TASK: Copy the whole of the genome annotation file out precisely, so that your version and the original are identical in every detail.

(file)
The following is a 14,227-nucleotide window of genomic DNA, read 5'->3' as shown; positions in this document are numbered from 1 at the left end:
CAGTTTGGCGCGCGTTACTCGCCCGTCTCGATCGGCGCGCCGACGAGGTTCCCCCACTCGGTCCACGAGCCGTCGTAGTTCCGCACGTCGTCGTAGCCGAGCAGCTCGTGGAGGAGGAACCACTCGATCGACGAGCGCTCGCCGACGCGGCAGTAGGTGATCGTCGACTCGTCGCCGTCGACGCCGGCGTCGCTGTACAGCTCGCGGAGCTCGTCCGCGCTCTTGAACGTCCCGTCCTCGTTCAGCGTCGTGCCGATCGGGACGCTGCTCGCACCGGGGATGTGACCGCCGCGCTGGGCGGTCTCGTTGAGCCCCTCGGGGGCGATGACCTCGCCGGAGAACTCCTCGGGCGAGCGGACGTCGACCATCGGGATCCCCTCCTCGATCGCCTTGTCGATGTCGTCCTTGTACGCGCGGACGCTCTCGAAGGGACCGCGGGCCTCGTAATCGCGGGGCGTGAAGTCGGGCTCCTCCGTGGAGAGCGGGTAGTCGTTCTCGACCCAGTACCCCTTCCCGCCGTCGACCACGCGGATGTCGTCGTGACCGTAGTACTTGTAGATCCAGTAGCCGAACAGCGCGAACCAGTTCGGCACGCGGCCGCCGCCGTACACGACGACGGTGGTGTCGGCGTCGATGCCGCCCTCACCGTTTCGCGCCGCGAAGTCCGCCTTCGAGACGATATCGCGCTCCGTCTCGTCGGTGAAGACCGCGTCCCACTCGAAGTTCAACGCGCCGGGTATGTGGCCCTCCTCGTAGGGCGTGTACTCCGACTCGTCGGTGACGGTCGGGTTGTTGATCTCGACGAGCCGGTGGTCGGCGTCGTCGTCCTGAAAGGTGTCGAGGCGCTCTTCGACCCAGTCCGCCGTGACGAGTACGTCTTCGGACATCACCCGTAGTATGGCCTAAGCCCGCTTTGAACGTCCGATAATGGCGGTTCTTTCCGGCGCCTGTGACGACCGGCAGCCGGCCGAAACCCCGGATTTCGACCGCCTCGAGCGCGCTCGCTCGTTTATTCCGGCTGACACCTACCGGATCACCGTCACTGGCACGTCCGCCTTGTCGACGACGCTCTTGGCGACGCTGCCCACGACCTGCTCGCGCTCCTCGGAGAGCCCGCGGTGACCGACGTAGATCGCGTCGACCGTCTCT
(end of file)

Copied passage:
The following is a 14,227-nucleotide window of genomic DNA, read 5'->3' as shown; positions in this document are numbered from 1 at the left end:
CAGTTTGGCGCGCGTTACTCGCCCGTCTCGATCGGCGCGCCGACGAGGTTCCCCCACTCGGTCCACGAGCCGTCGTAGTTCCGCACGTCGTCGTAGCCGAGCAGCTCGTGGAGGAGGAACCACTCGATCGACGAGCGCTCGCCGACGCGGCAGTAGGTGATCGTCGACTCGTCGCCGTCGACGCCGGCGTCGCTGTACAGCTCGCGGAGCTCGTCCGCGCTCTTGAACGTCCCGTCCTCGTTCAGCGTCGTGCCGATCGGGACGCTGCTCGCACCGGGGATGTGACCGCCGCGCTGGGCGGTCTCGTTGAGCCCCTCGGGGGCGATGACCTCGCCGGAGAACTCCTCGGGCGAGCGGACGTCGACCATCGGGATCCCCTCCTCGATCGCCTTGTCGATGTCGTCCTTGTACGCGCGGACGCTCTCGAAGGGACCGCGGGCCTCGTAATCGCGGGGCGTGAAGTCGGGCTCCTCCGTGGAGAGCGGGTAGTCGTTCTCGACCCAGTACCCCTTCCCGCCGTCGACCACGCGGATGTCGTCGTGACCGTAGTACTTGTAGATCCAGTAGCCGAACAGCGCGAACCAGTTCGGCACGCGGCCGCCGCCGTACACGACGACGGTGGTGTCGGCGTCGATGCCGCCCTCACCGTTTCGCGCCGCGAAGTCCGCCTTCGAGACGATATCGCGCTCCGTCTCGTCGGTGAAGACCGCGTCCCACTCGAAGTTCAACGCGCCGGGTATGTGGCCCTCCTCGTAGGGCGTGTACTCCGACTCGTCGGTGACGGTCGGGTTGTTGATCTCGACGAGCCGGTGGTCGGCGTCGTCGTCCTGAAAGGTGTCGAGGCGCTCTTCGACCCAGTCCGCCGTGACGAGTACGTCTTCGGACATCACCCGTAGTATGGCCTAAGCCCGCTTTGAACGTCCGATAATGGCGGTTCTTTCCGGCGCCTGTGACGACCGGCAGCCGGCCGAAACCCCGGATTTCGACCGCCTCGAGCGCGCTCGCTCGTTTATTCCGGCTGACACCTACCGGATCACCGTCACTGGCACGTCCGCCTTGTCGACGACGCTCTTGGCGACGCTGCCCACGACCTGCTCGCGCTCCTCGGAGAGCCCGCGGTGACCGACGTAGATCGCGTCGACCGTCTCT